This morning, Mark Zuckerberg announced Facebook now has one billion users. And as part of that achievement, the social network has released its first major commercial. Created by Wieden + Kennedy and filmed by Academy Award-nominated director Alejandro Gonzalez Inarritu (21 Grams, Babel), the spot likens Facebook to several inanimate objects such as chairs, doorbells, airplane and bridges; the things people used to come together and share experiences...much like Facebook.
Marketers have accepted that social media is now a fundamental part of brand building but putting that theory into action is still a challenge as many struggle with how to use social engagement effectively. Social efforts do not represent a standalone solution and need the scale and consistency of paid and owned media.
In this report, part of the Adrants whitepaper series, Forrester identifies three ways in which social media can help marketers' brand building efforts by: 1) building a relationship to become more trusted; 2) differentiating through an emotional connection to become more remarkable and unmistakable; and 3) nurturing loyal fans to become more essential.
Download this report now and learn how social media can positively change your brand building.
For two and a half years, Cornelius Trunchpole had the entire ad industry following his antics. We guessed many times as to who was behind the figure but we were wrong every time. Today, Cornelius has revealed himself to be Gabriel Miller, a copywriter from London who worked at TBWA London for four years and now freelances for Chevrolet and Coke.
Check out this AdWeek Six Questions interview to meet the man behind one of the longest running, most interesting social media sagas ever created. We salute you, Gabriel!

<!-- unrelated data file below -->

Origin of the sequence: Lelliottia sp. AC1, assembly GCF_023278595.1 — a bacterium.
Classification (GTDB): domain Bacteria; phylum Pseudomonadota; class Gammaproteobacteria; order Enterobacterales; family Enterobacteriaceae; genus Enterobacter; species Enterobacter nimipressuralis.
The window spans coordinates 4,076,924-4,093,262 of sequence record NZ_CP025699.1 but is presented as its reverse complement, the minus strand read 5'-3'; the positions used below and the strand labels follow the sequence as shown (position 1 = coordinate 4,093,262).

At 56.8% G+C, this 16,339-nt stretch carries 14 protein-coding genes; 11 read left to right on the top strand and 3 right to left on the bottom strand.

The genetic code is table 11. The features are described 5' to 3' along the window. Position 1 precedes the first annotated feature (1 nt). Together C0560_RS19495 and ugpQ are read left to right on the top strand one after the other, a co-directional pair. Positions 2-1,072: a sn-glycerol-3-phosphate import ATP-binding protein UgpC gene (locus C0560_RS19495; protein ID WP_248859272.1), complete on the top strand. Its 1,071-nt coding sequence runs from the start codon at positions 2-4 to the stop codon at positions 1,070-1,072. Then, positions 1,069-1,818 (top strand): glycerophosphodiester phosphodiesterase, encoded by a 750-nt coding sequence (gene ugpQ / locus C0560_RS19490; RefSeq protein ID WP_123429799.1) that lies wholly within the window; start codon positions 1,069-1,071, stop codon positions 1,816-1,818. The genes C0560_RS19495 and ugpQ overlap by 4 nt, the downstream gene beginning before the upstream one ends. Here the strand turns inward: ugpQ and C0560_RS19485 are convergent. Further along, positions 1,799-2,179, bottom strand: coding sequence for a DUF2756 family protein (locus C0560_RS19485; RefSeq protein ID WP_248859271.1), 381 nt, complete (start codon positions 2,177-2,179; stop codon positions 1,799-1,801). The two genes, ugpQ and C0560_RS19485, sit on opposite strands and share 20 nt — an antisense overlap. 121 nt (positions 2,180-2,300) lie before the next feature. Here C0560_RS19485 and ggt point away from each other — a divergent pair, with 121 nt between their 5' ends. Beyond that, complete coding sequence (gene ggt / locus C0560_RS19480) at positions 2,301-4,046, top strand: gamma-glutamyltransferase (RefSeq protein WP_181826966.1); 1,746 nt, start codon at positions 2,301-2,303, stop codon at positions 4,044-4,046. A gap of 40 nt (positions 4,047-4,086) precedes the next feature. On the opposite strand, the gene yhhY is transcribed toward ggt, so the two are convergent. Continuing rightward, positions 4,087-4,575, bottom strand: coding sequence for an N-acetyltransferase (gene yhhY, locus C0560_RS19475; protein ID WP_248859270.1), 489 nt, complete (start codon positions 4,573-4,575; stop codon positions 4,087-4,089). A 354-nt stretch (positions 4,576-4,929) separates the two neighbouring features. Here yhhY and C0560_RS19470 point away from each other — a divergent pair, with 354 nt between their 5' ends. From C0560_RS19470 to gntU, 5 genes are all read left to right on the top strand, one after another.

As part of a project at The Copenhagen Institute of Interaction Design, Andrew Spitz and Kat Zorina developed an Instagram-based campaign for VELUX windows. Working with the knowledge that when people look up through a VELUX skylight, the have to stand a certain way. The pair called this "the VELUX pose."
To capture the VELUX pose, Spitz and Zorina crafted a device that would hold an iPhone to that people would have to look up at it. They then placed the device on the streets of Copenhagen and took pictures of people. Those whose pictures were taken could then use a connected iPad to upload images to their Instagram account and tag then with #theveluxpose. Currently, there are 55 images with that hashtag on Instagram.
We can envision a campaign like this getting some fairly decent traction with more devices and more resource. We're sure Spitz and Zorina would love to help.
On a panel today at the IAB MIXX Conference during Advertising this week in New York, Facebook Director of Pricing and Measurement Brad Smallwood likened social media to the early days of TV which had no method of measurement until Arthur Nielsen introduced the rating point in 1950. He went on to argue that online marketers should focus on this system placing increased emphasis on reach and frequency rather than clicks.
As Todd Wasserman reports in Mashable, "Smallwood cited research from Nielsen (the company, not the founder) that showed a 0.07% correlation between high click-through rates and actual sales. Smallwood also rolled out some new data from a study conducted with Datalogix that found 99% of sales generated from online branding ad campaign came from consumers who saw ads, but didn't interact with them."
Read more of Todd's report here.